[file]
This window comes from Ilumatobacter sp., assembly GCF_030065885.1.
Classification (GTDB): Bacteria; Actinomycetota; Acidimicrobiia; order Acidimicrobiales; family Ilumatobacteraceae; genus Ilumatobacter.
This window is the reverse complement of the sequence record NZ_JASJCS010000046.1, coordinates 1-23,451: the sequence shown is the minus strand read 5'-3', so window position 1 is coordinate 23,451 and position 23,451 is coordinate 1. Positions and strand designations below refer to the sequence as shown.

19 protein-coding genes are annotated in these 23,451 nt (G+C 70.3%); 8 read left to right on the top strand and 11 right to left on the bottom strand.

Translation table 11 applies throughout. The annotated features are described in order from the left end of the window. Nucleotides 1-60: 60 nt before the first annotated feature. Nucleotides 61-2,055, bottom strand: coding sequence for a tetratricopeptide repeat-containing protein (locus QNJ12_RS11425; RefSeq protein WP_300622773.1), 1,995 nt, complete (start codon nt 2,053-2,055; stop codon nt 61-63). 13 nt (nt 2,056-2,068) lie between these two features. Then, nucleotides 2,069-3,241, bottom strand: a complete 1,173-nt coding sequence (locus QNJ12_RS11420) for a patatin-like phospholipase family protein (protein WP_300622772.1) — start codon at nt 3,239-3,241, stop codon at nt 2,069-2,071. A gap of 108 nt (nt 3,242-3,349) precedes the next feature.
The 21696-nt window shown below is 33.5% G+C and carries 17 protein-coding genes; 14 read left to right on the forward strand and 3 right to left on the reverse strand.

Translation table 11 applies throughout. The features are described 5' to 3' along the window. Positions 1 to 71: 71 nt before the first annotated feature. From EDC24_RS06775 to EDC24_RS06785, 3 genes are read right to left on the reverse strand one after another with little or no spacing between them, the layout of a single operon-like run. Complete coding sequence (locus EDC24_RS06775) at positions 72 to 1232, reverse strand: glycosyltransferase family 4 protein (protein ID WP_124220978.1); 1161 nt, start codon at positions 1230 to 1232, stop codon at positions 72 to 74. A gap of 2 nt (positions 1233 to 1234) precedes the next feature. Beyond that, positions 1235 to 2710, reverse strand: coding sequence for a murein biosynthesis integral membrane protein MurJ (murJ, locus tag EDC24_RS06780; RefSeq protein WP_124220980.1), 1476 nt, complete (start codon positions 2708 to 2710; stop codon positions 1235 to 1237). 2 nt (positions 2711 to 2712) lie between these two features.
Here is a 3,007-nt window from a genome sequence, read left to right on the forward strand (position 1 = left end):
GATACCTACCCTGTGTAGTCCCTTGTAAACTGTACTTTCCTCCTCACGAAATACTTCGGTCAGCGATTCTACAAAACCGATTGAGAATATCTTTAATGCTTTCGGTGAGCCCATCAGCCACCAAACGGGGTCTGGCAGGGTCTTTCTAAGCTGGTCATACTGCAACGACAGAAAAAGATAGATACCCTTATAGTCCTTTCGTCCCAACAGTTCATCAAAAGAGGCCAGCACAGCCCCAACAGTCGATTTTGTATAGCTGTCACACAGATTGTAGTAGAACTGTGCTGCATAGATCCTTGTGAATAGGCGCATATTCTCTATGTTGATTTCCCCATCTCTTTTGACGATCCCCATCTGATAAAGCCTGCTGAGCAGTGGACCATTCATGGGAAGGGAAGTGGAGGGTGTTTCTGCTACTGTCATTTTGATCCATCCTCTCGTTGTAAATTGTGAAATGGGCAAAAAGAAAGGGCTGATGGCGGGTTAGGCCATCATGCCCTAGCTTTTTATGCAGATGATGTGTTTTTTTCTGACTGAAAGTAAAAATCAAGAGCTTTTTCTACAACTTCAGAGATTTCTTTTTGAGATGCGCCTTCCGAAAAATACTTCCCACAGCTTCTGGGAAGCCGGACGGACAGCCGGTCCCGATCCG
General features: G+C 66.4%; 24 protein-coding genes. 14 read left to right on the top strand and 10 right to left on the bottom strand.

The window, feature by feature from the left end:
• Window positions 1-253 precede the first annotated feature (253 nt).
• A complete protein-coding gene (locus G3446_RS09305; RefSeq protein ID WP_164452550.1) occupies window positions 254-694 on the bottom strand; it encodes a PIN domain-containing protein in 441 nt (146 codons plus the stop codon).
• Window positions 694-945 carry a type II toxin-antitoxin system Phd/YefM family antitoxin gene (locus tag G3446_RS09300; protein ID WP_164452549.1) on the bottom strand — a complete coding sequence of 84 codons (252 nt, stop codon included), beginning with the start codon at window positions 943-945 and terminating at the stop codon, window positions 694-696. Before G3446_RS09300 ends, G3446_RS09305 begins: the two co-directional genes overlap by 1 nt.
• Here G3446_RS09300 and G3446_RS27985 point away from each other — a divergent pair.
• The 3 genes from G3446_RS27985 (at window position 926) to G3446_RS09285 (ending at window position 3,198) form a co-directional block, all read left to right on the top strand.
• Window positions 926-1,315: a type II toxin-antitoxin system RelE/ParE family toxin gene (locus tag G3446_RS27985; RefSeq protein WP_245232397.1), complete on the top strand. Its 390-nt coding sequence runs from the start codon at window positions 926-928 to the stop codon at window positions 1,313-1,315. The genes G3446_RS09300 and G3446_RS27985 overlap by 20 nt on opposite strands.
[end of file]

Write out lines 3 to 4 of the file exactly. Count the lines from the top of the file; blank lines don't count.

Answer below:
This window is the reverse complement of the sequence record NZ_JASJCS010000046.1, coordinates 1-23,451: the sequence shown is the minus strand read 5'-3', so window position 1 is coordinate 23,451 and position 23,451 is coordinate 1. Positions and strand designations below refer to the sequence as shown.

19 protein-coding genes are annotated in these 23,451 nt (G+C 70.3%); 8 read left to right on the top strand and 11 right to left on the bottom strand.